Even before the Covid downturn threw TAAG’s plans into disarray, this network expansion would have required new long-haul aircraft. “Without new jets we cannot open new routes in Europe,” Carreira explained.

TAAG has a long-haul fleet of three 777-200ERs and five 777-300ERs. Carreira was hoping to retain the latter and, from 2021, replace the 12-year-old 777-200ERs with eight new 787s – comprising five 787-9s and three 787-10s.

Originally, the main barrier to that aircraft order was financing – “states like to own aircraft”, Carreira explained – but the pandemic means the carrier is now revisiting its overall strategy.

However, another part of TAAG’s fleet plan remains intact. The airline’s short-haul fleet was made up of four 737-700s and one 737-700QC, which were sometimes used to operate sectors under an hour, with low load factors.

“This is not an efficient operation,” Carreira said. “We’ll replace the 737s and we’ll use them for longer regional routes, up to four hours.”
In August, the airline took possession of two 737-700s from SonAir. “Despite it being a private company, all SonAir shares belong to Sonangol, a state-owned company,” explained Carreira. “As SonAir is terminating its fixed-wing operations, those aircraft were purchased by TAAG, exercising its preferential right.”

TAAG also announced an order for six De Havilland Dash 8-400s at the 2019 Paris Air Show and took delivery of the first aircraft on June 26, 2020, in the midst of the Covid crisis.

De Havilland Canada COO, Todd Young, said a ‘delegated delivery process’ was used to get the aircraft to TAAG. “Amidst the current health restrictions facing many countries and the need for efficient regional aircraft to restart air services, we have developed a remote delivery process to support our customers’ recovery efforts. Regional aircraft are proving to be the most important tools to support market recovery,” he said.

These aircraft will be used to operate shorter sectors previously served by TAAG’s 737s, providing feed for the carrier’s regional and international flights.

“The Q400s wouldn’t necessarily be used to start a new kind of business, but more to right-size the business,” Carreira said. “We’ll use them on our existing domestic network. We [normally] have 14 distributions within Angola, but that could grow with this aircraft, because it’s suitable for shorter runways.”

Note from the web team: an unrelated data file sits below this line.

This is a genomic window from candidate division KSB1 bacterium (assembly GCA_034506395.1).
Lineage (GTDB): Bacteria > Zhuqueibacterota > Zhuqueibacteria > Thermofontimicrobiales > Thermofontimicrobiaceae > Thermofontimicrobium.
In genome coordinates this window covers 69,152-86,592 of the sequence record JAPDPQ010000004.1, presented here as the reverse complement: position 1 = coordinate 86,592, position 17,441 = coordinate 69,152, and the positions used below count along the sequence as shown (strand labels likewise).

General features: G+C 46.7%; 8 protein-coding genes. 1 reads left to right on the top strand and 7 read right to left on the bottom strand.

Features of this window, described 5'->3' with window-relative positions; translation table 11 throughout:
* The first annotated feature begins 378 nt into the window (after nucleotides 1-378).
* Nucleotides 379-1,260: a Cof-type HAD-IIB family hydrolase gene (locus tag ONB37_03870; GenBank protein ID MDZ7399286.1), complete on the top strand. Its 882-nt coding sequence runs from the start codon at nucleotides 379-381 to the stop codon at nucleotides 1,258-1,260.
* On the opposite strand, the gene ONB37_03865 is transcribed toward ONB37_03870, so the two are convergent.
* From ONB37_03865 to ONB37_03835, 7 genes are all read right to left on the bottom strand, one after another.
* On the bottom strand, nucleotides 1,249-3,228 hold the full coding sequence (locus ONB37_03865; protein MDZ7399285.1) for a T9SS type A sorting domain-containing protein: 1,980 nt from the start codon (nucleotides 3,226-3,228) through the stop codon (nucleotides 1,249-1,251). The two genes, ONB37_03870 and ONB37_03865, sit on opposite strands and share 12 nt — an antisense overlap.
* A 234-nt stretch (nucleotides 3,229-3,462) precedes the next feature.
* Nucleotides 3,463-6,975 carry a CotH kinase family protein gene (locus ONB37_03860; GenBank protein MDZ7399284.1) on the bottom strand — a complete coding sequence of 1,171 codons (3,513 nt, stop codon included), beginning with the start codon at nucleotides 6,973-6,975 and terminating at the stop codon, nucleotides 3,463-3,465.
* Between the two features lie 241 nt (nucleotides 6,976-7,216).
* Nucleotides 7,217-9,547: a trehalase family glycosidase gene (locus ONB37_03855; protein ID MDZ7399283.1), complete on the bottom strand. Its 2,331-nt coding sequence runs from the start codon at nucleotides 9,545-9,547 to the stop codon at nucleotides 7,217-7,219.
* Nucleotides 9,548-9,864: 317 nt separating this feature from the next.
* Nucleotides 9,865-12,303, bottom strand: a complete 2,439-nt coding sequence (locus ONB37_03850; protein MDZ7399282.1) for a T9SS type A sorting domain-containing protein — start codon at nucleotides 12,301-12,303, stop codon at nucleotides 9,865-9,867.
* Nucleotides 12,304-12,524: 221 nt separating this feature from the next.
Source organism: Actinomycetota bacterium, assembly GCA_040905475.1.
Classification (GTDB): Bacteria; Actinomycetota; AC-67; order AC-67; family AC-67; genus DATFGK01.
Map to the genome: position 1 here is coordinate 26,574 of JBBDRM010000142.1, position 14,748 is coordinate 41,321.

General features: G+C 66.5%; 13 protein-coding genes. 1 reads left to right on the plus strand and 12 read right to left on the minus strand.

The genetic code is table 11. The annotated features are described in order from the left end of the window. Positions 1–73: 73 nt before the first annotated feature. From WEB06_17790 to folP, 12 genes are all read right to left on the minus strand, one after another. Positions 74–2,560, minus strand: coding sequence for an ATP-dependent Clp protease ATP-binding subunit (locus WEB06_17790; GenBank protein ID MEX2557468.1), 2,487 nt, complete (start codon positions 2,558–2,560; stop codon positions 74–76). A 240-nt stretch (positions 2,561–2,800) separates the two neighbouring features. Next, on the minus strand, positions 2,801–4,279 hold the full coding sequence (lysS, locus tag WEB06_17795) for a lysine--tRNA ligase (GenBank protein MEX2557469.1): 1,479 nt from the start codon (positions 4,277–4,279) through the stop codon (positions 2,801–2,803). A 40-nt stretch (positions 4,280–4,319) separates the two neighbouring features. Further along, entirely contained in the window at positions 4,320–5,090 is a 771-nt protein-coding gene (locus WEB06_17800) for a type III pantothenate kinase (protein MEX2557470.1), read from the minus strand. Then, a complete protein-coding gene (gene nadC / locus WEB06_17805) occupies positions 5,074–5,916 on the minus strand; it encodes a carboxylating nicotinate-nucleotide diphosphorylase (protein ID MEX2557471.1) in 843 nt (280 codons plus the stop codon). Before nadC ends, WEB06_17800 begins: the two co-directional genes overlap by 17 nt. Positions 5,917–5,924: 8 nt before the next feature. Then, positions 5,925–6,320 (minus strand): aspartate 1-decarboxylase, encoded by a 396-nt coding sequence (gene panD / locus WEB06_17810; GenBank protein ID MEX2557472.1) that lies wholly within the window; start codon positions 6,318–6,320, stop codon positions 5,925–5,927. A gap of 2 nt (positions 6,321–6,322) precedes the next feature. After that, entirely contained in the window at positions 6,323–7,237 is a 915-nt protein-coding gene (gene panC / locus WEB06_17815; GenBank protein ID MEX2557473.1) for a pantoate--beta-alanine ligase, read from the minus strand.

Before the crisis, TAAG had recently opened a new route to Sal in Cape Verde, and the Angolan carrier was planning to strengthen regional flights to destinations like Lagos (Nigeria), Accra (Ghana) and Abidjan (Côte d'Ivoire).

Through this network strategy, Carreira had hoped to narrow TAAG’s $135 million prior-year net loss to $80-85 million and then return the airline to profit within three years. Likewise, passenger numbers were climbing from 1.3 million to 1.5 million year-on-year – but that was before the pandemic.

“Since the Covid-19 outbreak, we have been working under a lot of pressure,” Carreira admitted. “We’re obliged to make some changes to our strategy because the commercial environment has altered dramatically.”

“Now, TAAG does not have the conditions to open new routes as planned. More than that, it must close some routes and reduce frequencies, even on very financially positive routes.”

However, the Q400s purchase will still go ahead. “This will strengthen TAAG domestic and regional capacity, giving passengers more flexibility and opportunity to buy tickets at reduced prices, because this aircraft has lower operational costs,” Carreira said.